Description
FIELD OF THE INVENTION

The present invention generally relates to packaging equipment, more specifically to a system for automatically inserting a wrap into a clamshell. The present invention also relates to associated packaging such as video cassette packaging.

BACKGROUND OF THE INVENTION

A variety of goods, including video cassettes are packaged in plastic enclosures referred to as clamshells. A typical clamshell package is formed of a semi-rigid plastic material and includes an interior molded cavity to accommodate the particular goods to be inserted. A typical clamshell for a video cassette is rectangularly shaped and has a cavity slightly larger than the video cassette for holding the video cassette. The outside body of the clamshell typically has a clear plastic cover attached on two or three sides to the clamshell. The unattached side is open, allowing a cover sheet, referred to as a wrap, to be inserted between the clamshell body and the clear plastic cover.

Once the goods are placed within the clamshell and the wrap is inserted between the clear plastic and the clamshell, the clamshell assembly is folded so that the goods are enclosed within the cavity of the clamshell. The clamshell is hinged at one side and can be repeatedly opened and closed to access or store the goods contained within the clamshell cavity. Thus, the clamshell is a convenient packaging for the sale of numerous products, including video and audio cassette tapes and personal computer software. The wrap is visible to purchasers through the clear plastic cover to entice them to buy the goods in a retail outlet. Also, the clamshell is durable, providing convenient long term storage of the goods.

Inserting the wrap between the clear plastic cover and the clamshell and then placing the goods into the clamshell cavity is usually a time consuming manual operation. The wrap must be properly inserted into an envelope defined by the semi-rigid body of the clamshell and the clear plastic cover of the clamshell. Insertion of the wrap is typically performed by manual labor. Usually, manual insertion involves first inverting the clamshell, second moving the clear plastic on the outside of the clamshell away from the body of the clamshell and then manually inserting the wrap between the clear plastic cover and the body of the clamshell. The amount that each clamshell is inverted depends on the particular operator inserting wraps into the clamshell.

Once the wrap is in place, a video cassette is placed within the clamshell cavity. Advertising brochures or flyers are usually placed on top of the video cassette inside the clamshell cavity. The advertising may be for future video cassettes or discounts on the purchase of additional video cassettes. The clamshell is then closed to retain the video cassette and advertising, and to display the wrap through the clear plastic cover on the outside of the clamshell.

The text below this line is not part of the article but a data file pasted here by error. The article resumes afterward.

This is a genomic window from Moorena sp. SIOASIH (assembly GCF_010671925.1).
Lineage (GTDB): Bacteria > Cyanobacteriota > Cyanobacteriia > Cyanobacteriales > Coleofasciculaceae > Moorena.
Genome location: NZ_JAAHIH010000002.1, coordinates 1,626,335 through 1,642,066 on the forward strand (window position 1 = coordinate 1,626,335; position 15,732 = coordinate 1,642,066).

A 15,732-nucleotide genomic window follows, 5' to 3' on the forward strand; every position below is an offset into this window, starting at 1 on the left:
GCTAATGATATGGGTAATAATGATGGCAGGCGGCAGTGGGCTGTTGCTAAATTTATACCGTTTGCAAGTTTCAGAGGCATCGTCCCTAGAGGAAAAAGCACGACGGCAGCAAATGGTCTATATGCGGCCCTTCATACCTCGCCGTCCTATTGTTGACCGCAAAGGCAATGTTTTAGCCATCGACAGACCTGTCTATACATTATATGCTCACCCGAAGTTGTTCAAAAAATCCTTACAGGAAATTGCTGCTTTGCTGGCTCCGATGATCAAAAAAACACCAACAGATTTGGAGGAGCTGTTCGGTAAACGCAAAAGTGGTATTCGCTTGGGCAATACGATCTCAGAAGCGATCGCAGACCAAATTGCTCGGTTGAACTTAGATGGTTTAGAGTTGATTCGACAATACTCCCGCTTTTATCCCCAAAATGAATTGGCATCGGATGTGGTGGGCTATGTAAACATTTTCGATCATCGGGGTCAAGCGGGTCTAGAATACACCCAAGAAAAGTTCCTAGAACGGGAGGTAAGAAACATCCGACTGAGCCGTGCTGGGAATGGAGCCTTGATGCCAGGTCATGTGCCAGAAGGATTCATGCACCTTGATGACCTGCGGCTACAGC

The above mentioned process is extremely time consuming, and difficult to perform manually. Further, it is estimated that a large number of wraps are placed upside down, and/or are damaged or destroyed during insertion into the clamshell. Also, the manual mistakes may cause advertisements or wraps to be misplaced or mispackaged resulting in undesirable variation between ideally identical packages.

The process is similar for inserting a wrap into a package for computer product sales, or other product whose characteristics make it appropriate to package the product in a clamshell, although the rest of the packaging process may vary depending on the nature of the product. Heretofore there has been no automatic machines for such insertion.

SUMMARY OF THE INVENTION

The present invention provides an automatic insertion system to place a wrap into an envelope formed by the body of a clamshell and a clear plastic cover of the clamshell automatically. The wrap is inserted in the desired location without damaging the wrap. Wraps that are not inserted are not destroyed, but are rejected for hand completion. The present invention also automatically inserts goods, such as video cassette tapes, into the clamshell cavity. Further, advertising or other inserts can be placed on top of the goods, such as a video cassette, within the clamshell cavity.

The present invention is a complete automated system which allows a clamshell to be prepared for shipping with minimal manual intervention. Variation between packages, which is inherent and inevitable with manual assembly, is eliminated and uniform packing is accomplished by the automated aspects in the present invention. Moreover, the present invention reduces the time required to insert a wrap and goods into a clamshell and prepare the clamshell for shipping. Also, the present invention provides a repeatable and reliable way to separate the clear plastic cover from the clamshell by a predetermined amount. In addition, waste caused by damaged or destroyed wraps is greatly reduced with the automated aspects of the present invention.

Further, the wrap can be inserted without inverting the clamshell. This is accomplished by suspending the wrap in air. The air flow suspending the wrap flows in a predetermined configuration to transfer the wrap from a first location to a second desired location. By suspending the wrap in air, the wrap can be moved at high speeds and with minimal risk of damaging or destroying the wrap.